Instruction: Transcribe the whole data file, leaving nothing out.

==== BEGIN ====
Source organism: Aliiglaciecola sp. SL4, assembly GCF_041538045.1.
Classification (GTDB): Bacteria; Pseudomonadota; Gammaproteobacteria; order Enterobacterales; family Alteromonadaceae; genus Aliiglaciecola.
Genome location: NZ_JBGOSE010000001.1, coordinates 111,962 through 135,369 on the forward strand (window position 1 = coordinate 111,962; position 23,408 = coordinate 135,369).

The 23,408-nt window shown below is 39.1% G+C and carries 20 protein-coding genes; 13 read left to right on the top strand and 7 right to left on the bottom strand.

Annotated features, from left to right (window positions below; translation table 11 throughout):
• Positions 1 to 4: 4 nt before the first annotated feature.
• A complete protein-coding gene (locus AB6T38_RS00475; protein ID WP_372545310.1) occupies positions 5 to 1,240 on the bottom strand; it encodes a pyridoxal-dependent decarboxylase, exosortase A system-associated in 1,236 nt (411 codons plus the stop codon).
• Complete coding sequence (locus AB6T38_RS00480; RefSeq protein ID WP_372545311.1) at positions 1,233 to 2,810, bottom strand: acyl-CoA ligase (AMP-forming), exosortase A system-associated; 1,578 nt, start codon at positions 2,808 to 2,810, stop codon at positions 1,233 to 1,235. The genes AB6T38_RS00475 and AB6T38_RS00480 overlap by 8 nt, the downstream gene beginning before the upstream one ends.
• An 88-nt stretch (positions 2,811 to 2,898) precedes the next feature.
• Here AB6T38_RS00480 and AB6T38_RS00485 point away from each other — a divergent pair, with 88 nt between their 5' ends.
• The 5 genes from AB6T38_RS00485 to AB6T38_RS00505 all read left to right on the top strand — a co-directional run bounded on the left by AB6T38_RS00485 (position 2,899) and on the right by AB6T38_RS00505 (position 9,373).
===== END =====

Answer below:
Source organism: Aliiglaciecola sp. SL4, assembly GCF_041538045.1.
Classification (GTDB): Bacteria; Pseudomonadota; Gammaproteobacteria; order Enterobacterales; family Alteromonadaceae; genus Aliiglaciecola.
Genome location: NZ_JBGOSE010000001.1, coordinates 111,962 through 135,369 on the forward strand (window position 1 = coordinate 111,962; position 23,408 = coordinate 135,369).

The 23,408-nt window shown below is 39.1% G+C and carries 20 protein-coding genes; 13 read left to right on the top strand and 7 right to left on the bottom strand.

Annotated features, from left to right (window positions below; translation table 11 throughout):
• Positions 1 to 4: 4 nt before the first annotated feature.
• A complete protein-coding gene (locus AB6T38_RS00475; protein ID WP_372545310.1) occupies positions 5 to 1,240 on the bottom strand; it encodes a pyridoxal-dependent decarboxylase, exosortase A system-associated in 1,236 nt (411 codons plus the stop codon).
• Complete coding sequence (locus AB6T38_RS00480; RefSeq protein ID WP_372545311.1) at positions 1,233 to 2,810, bottom strand: acyl-CoA ligase (AMP-forming), exosortase A system-associated; 1,578 nt, start codon at positions 2,808 to 2,810, stop codon at positions 1,233 to 1,235. The genes AB6T38_RS00475 and AB6T38_RS00480 overlap by 8 nt, the downstream gene beginning before the upstream one ends.
• An 88-nt stretch (positions 2,811 to 2,898) precedes the next feature.
• Here AB6T38_RS00480 and AB6T38_RS00485 point away from each other — a divergent pair, with 88 nt between their 5' ends.
• The 5 genes from AB6T38_RS00485 to AB6T38_RS00505 all read left to right on the top strand — a co-directional run bounded on the left by AB6T38_RS00485 (position 2,899) and on the right by AB6T38_RS00505 (position 9,373).